Tell me I’m not the only one. You risk it. Venturing out in public, not looking your best, you decide to make it quick. You run your errand and return to safety. No harm, no foul.
Ha. It’s never that easy.
Coming from the gym last week, I knew better. But I took the chance. And as luck would have it, I ran into three especially put together, smiling church ladies. (Not from my church who have grown accustomed to my non-church-lady behaviors, but prominent community church ladies.) Sorry mom, I know you taught me better. And dang it, they noticed me and wanted to chat. This trio was meeting to discuss next months event— coincidentally, the event I was asked to be their keynote speaker.
Oh how I wished there was a magic button I could have pushed so the ground would open up and swallow me. If only I could have escaped unnoticed.
I could write a book of embarrassing moments. Shameful moments. And if you want a good laugh, ask me about Patee library at Penn State during midterms and my hooded sweatshirt debacle. It wasn’t pretty.
Wanting to hide
Having lived in Albuquerque for 8 years, and in the public eye as a pastors wife, I’ve lost my ability to go un-noticed. Sometimes, often times, I say or do the wrong thing and I would just rather be anonymous, thank you very much. I would rather just go un-noticed.
Woman at the Well
As I thought about my own poor timing, I was reminded of the story of the Samaritan woman and her life-changing encounter with Jesus when she attempted to inconspicuously get some water from the well. (John 4:1-42 is the entire account) She too, must have wanted that magic button to push so that the ground would swallow her up.
The story goes… a samaritan woman, an “undesirable”, chose to fetch water in the heat of the day with the hopes of avoiding the finger wagging villagers. Having made some shameful choices, she knew her lot as an outcast and preferred to live in the shadows. Then something remarkable happened. She met Jesus. He knows everything about her, but without condemnation. It was radical life-changing encounter.
There are many lessons from this passage. But what I find most striking is that deemed unworthy by everyone, this woman was unnerved by Jesus’ penetrating wisdom and gentle grace. Her expectations for this errand were small. She was there to get some water, hoping to go unnoticed. Jesus, on the other hand, wanted to heal this broken woman. He went out of his way to be at that well that day and broke several laws to even interact with her. Jesus offered exactly what she needed. She needed to be known with compassion, seen without judgement and offered living water.
Catch a glimpse, Be expectant
As I prepare to host the Lenten Prayer challenge again this year, it’s my prayer that each participant catches a glimpse of this Jesus. After all, we may not even realize what it is we need. We’re likely not expecting all that much. But…
I’m confident of this…
- Jesus will be there, longing to connect, focused on you.
- In spite of any shame that weighs you down, He already knows about it and loves you anyway.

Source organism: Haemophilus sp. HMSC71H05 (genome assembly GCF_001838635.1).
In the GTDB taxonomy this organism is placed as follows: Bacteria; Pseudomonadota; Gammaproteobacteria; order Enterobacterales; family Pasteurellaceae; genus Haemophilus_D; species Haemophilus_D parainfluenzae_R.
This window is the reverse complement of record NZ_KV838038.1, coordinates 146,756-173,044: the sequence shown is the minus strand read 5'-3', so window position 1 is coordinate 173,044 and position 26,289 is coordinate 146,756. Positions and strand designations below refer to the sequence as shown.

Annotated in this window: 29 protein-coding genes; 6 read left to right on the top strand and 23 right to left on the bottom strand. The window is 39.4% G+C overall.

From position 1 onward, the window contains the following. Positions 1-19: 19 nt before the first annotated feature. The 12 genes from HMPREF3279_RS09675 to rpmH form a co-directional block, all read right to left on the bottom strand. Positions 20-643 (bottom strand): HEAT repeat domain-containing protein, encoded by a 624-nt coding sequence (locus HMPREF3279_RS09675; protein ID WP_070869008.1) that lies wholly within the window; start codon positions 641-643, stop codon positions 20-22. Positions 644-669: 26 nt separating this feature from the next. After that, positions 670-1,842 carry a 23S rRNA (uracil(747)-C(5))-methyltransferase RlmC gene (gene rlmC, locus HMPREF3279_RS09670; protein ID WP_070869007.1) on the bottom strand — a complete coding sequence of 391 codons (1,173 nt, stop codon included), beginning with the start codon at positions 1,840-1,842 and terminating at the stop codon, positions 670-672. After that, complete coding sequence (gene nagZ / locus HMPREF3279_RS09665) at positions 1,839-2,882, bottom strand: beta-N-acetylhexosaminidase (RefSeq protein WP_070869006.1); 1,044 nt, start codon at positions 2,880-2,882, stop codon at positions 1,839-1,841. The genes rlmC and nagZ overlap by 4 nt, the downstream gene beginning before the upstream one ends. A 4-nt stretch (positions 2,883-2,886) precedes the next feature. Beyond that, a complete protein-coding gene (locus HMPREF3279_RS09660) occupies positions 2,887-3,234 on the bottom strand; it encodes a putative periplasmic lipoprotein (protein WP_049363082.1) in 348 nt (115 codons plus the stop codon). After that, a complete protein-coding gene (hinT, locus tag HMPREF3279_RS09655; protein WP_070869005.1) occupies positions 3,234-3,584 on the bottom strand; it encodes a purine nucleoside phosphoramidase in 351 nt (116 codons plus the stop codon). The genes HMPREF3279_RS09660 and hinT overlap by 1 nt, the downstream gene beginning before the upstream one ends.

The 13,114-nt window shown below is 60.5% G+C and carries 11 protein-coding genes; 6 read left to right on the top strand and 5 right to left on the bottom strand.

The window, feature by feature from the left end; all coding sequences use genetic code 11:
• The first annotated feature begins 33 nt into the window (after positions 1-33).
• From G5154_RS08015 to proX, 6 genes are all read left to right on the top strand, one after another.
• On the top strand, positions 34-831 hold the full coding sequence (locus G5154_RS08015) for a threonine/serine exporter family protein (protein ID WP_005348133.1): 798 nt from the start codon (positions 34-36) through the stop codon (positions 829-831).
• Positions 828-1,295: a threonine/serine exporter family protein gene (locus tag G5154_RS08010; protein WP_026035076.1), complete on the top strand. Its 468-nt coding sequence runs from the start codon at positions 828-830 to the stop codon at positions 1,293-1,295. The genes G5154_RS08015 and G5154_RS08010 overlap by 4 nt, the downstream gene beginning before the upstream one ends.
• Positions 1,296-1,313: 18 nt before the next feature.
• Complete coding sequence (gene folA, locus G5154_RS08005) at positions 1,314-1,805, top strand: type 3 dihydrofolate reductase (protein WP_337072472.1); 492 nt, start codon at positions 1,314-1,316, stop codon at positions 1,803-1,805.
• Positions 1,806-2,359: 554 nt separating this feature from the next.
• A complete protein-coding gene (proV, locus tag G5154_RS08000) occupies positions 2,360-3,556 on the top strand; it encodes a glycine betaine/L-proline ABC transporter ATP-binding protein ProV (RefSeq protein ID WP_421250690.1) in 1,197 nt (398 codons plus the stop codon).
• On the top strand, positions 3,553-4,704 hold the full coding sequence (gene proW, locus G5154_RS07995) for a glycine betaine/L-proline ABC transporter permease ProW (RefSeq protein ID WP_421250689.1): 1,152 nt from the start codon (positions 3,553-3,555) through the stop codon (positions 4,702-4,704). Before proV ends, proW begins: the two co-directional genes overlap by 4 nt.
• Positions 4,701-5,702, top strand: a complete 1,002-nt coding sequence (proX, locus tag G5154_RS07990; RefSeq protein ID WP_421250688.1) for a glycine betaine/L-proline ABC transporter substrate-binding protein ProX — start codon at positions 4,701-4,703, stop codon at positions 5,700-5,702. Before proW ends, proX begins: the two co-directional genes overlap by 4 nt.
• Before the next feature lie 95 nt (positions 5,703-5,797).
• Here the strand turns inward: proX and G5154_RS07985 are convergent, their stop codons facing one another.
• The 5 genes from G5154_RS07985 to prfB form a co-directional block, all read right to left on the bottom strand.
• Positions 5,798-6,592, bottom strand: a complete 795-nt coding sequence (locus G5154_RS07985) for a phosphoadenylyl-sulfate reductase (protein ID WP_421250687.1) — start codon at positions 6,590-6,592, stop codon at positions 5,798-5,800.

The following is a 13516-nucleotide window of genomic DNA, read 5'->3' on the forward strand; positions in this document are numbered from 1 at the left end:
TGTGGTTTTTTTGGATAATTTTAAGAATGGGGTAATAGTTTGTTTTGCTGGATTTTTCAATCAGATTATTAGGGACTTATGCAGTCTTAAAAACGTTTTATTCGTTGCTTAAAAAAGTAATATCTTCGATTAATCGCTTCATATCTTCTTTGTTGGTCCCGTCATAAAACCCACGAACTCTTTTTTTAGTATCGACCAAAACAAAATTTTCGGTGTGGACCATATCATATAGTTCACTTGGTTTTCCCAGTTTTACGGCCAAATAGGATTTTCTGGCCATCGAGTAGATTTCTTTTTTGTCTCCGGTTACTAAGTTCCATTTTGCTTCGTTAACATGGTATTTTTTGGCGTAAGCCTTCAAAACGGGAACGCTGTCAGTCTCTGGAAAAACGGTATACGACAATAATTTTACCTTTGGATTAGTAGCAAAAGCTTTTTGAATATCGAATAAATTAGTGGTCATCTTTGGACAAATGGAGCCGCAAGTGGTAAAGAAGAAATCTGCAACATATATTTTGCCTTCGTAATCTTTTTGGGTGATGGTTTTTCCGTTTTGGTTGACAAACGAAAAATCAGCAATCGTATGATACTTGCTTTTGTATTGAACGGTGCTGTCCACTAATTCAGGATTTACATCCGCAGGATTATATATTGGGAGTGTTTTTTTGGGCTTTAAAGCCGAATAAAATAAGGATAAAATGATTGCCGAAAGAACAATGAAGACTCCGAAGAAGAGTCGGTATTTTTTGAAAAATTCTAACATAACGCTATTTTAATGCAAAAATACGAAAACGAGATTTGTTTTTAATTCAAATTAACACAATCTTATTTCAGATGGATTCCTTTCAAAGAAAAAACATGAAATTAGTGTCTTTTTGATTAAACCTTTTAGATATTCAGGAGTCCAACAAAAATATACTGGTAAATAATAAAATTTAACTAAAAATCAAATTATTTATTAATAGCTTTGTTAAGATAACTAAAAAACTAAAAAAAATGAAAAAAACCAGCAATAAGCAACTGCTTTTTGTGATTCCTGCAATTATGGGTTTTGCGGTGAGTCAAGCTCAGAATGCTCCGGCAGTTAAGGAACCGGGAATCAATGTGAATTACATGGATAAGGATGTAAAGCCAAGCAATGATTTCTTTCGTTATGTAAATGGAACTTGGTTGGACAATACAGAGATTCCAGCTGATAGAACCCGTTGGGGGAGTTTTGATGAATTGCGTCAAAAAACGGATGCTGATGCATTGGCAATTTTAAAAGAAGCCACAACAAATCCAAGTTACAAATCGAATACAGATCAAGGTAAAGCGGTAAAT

- He knows precisely what you need and wants you to receive that.
In her day, when someone asked for water, that person wanted to converse, to be friends. But she pushed back reminding him of their differences. “How can a Jewish man like you ask a Samaritan woman like me for a drink of water?” John 4:9 He can because He is God. He doesn’t care about divisive ‘rules’ like race or gender.
Right from the start Jesus begins to woo her. “If you only knew the free gift of God”. John 4:10. I imagine, right then, right there, her defenses rise as she thinks… predictably, He’s like all the rest. I saw that coming. Another man, offering something with strings attached. She is understandably skeptical. But Jesus doesn’t let up, He keeps seeking to meet her deepest need.
“But whoever drinks the water I give him will never thirst. Indeed, the water I give him will become in him a spring of water welling up to eternal life.” John 4:14
Willing to Settle
She was willing to settle for less. Jesus wanted to give her more. All too often, we are this woman.
Having interacted with a Jewish man who would likely dump her tomorrow, this woman at the well was content with a drink of tepid water.
Jesus longed for her to experience wholeness and soul quenching ‘living-water’. Water that only He could give.
One or the other
Don’t miss this. We must let go of one to receive the other. If we trust ourselves and what we think we want, we’ll seek ease and comfort. It’s human nature. While that may satisfy our bodies for now, we’re at risk to starve our souls. I wonder what Jesus wants for me this lent?
Last year for the prayer challenge I introduced Mark Batterson’s notion of a prayer circle. It’s the idea of circling something or someone very intentionally and relentlessly praying over it for forty days. You are welcome to proceed similarly, this year.
For others, as you participate in the Lenten prayer challenge, you may instead choose to just “come to the well”. Perhaps you don’t know what to focus on, or your prayers feel scattered. Maybe you’re just curious about this Jesus. Rest in the knowledge that Jesus will not only be there, but He knows explicitly what you need even if you don’t.
Be expectant. Jesus longs to satisfy your soul.
P.S. If you’re a blog subscriber and would like to participate in the prayer challenge, please click this link to add your email to the prayer challenge list. I will send out a daily scripture and brief devotional every day throughout Lent. Please know, my weekly blog articles may be sporadic until after Easter.